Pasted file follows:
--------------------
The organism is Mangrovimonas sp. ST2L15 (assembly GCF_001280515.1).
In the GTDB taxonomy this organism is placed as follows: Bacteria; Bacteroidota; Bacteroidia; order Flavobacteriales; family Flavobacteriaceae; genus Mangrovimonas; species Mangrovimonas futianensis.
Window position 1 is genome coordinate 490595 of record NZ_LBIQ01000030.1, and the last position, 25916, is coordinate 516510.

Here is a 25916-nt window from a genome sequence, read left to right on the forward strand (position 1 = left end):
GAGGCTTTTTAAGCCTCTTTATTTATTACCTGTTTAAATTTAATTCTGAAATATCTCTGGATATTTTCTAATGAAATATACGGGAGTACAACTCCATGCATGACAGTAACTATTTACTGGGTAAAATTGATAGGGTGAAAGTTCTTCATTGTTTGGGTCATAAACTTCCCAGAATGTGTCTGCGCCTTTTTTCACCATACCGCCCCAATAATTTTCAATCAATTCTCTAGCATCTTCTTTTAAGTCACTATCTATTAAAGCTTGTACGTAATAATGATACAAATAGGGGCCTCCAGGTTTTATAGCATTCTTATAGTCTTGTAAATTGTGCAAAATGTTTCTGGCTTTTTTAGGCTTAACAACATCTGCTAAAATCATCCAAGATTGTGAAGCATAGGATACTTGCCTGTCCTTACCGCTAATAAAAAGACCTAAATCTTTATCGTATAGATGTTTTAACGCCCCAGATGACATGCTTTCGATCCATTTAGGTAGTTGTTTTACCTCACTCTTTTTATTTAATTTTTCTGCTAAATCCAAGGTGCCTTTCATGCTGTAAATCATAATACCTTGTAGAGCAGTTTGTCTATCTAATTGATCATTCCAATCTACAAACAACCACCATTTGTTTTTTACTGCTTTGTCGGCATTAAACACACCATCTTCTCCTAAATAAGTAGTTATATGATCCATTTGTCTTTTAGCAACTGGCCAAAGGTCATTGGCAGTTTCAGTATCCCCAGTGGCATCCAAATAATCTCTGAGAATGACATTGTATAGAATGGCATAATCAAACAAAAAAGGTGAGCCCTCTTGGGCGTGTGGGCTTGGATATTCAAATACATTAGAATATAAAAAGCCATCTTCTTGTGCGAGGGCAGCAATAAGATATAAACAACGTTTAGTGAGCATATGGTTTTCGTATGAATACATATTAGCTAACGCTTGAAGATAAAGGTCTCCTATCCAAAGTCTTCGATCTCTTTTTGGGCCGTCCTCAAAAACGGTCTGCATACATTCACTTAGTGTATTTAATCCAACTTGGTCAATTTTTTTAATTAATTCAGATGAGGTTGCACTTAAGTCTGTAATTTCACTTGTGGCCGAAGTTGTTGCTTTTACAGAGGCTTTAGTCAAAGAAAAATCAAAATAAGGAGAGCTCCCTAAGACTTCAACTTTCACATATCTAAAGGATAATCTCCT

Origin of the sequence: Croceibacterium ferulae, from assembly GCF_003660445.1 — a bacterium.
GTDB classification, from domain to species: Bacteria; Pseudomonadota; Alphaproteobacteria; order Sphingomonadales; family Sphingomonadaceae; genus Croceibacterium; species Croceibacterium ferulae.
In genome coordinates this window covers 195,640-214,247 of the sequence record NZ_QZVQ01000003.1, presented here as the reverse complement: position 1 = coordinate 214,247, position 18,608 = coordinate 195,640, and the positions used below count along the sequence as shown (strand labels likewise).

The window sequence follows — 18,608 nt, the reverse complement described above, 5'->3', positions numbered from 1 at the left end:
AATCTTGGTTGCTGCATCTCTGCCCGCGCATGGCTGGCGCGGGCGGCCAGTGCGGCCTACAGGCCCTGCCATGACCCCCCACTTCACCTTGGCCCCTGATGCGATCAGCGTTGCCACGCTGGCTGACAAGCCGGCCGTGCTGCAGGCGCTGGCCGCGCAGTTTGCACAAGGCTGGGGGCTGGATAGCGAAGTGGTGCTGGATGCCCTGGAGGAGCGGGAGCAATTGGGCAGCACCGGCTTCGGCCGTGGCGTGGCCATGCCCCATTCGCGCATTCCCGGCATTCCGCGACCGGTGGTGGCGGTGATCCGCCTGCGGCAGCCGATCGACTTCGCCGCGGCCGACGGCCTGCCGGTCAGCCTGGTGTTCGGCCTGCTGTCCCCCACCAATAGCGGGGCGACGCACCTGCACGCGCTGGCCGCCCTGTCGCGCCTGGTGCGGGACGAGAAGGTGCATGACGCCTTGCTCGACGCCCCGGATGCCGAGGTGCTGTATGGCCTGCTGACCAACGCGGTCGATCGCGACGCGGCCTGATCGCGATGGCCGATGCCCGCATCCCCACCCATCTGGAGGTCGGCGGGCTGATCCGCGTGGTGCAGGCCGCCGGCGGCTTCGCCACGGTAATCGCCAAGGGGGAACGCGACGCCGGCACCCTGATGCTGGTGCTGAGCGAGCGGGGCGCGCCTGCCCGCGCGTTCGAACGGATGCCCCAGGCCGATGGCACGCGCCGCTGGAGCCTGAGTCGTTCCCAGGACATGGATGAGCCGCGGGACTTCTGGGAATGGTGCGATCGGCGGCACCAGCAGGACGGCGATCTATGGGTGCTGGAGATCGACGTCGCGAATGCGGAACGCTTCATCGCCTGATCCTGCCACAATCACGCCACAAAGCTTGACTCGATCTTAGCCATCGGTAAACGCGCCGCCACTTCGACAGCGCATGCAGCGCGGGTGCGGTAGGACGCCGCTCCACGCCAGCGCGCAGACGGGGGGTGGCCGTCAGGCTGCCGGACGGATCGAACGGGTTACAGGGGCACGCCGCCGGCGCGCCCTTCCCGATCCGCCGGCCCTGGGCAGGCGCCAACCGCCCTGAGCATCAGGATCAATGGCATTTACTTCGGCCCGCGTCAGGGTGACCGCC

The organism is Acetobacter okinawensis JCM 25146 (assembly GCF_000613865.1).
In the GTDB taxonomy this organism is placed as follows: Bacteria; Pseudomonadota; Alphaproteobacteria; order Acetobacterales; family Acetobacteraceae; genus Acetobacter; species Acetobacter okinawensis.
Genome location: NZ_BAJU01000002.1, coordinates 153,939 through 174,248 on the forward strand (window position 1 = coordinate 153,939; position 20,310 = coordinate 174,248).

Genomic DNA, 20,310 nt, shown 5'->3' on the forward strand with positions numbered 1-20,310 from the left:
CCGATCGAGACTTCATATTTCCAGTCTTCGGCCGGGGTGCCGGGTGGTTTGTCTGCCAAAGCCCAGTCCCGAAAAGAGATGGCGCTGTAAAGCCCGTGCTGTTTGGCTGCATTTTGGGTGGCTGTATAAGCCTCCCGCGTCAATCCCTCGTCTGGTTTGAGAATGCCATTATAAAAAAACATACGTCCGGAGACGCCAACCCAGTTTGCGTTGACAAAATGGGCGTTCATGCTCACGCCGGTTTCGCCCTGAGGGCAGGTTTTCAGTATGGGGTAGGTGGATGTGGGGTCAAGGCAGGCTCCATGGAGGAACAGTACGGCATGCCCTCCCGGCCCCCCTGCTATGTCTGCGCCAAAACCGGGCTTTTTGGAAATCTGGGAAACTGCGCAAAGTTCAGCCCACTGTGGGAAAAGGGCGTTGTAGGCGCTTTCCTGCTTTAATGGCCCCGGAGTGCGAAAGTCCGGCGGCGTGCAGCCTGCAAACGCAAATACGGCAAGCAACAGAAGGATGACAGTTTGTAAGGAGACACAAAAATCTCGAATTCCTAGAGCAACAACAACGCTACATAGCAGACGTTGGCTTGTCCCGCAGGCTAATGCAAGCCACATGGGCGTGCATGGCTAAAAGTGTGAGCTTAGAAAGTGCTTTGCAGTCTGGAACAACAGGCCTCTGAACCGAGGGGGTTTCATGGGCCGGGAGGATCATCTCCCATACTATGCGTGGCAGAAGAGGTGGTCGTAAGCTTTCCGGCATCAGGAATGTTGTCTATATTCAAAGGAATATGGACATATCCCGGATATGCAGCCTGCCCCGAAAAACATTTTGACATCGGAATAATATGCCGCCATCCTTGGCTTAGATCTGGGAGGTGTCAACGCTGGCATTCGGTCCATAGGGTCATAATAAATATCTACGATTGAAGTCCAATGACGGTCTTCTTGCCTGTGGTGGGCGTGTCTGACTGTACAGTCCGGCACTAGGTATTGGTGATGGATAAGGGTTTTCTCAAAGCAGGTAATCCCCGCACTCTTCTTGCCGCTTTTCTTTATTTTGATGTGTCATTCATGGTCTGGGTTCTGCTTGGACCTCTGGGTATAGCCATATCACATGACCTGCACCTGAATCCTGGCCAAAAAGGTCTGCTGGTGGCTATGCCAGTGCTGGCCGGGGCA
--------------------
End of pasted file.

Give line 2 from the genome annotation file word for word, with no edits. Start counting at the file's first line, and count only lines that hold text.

In the GTDB taxonomy this organism is placed as follows: Bacteria; Bacteroidota; Bacteroidia; order Flavobacteriales; family Flavobacteriaceae; genus Mangrovimonas; species Mangrovimonas futianensis.